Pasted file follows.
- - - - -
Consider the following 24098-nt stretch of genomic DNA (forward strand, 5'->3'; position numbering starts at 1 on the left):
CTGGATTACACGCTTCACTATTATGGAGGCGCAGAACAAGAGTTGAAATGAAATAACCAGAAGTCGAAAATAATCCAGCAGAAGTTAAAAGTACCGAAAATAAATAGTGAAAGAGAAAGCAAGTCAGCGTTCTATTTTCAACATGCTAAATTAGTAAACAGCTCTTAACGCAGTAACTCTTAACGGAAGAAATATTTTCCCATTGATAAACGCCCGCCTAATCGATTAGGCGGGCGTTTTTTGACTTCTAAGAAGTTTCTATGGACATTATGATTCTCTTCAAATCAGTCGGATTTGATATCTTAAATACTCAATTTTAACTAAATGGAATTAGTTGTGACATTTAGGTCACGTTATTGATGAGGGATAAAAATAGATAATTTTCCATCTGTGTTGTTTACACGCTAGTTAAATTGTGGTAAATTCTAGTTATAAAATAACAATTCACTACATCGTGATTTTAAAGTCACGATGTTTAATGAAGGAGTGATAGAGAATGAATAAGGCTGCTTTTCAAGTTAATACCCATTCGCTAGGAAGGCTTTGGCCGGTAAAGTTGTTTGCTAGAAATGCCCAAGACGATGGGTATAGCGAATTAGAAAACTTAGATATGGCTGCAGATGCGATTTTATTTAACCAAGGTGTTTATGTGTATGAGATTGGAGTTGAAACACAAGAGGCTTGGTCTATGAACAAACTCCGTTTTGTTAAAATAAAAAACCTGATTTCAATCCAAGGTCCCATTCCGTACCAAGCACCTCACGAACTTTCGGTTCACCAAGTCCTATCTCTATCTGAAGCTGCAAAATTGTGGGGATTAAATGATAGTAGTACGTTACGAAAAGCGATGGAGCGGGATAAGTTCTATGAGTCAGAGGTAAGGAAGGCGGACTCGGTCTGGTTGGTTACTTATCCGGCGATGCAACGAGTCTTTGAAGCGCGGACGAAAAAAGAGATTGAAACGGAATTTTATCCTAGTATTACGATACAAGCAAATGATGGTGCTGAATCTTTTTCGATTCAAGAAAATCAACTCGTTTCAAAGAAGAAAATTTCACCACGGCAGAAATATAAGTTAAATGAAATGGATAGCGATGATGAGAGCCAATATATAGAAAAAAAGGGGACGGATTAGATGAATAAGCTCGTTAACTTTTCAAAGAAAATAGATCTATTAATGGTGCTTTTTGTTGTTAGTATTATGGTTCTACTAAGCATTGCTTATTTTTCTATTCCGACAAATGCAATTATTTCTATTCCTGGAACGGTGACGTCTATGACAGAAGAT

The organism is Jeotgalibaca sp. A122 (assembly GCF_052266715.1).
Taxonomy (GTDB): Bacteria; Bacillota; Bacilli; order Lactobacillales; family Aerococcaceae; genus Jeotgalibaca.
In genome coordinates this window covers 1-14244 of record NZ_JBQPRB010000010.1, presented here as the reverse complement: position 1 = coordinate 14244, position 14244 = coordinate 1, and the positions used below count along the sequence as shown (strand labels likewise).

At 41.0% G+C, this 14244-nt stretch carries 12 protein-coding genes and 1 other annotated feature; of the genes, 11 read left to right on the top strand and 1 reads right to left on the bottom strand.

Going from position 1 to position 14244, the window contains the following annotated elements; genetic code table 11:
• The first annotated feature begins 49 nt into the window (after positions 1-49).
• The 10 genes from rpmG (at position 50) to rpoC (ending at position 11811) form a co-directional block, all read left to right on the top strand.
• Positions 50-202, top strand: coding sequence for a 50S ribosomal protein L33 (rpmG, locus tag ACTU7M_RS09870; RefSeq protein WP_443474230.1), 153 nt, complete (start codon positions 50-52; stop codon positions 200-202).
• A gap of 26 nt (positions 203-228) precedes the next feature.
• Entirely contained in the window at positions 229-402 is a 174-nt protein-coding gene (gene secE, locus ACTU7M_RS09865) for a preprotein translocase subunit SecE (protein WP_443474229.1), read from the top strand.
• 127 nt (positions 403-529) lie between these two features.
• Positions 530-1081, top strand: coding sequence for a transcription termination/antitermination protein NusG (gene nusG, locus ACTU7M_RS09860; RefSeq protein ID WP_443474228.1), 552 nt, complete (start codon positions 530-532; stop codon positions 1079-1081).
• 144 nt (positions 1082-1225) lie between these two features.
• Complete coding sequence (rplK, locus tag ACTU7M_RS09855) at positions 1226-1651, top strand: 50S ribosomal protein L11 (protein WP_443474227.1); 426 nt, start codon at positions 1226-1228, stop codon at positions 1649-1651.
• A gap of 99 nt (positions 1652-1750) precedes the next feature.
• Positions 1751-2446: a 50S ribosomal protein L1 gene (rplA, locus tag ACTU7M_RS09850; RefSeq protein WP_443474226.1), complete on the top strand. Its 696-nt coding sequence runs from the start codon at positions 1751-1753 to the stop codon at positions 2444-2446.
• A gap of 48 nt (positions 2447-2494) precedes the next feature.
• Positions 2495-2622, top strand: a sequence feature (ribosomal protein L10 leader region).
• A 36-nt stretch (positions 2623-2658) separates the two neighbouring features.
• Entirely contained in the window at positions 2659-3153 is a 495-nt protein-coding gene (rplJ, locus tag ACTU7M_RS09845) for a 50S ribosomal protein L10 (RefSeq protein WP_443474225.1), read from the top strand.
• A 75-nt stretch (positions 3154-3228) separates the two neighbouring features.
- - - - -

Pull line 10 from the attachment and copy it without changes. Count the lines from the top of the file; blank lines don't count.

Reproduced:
• Positions 50-202, top strand: coding sequence for a 50S ribosomal protein L33 (rpmG, locus tag ACTU7M_RS09870; RefSeq protein WP_443474230.1), 153 nt, complete (start codon positions 50-52; stop codon positions 200-202).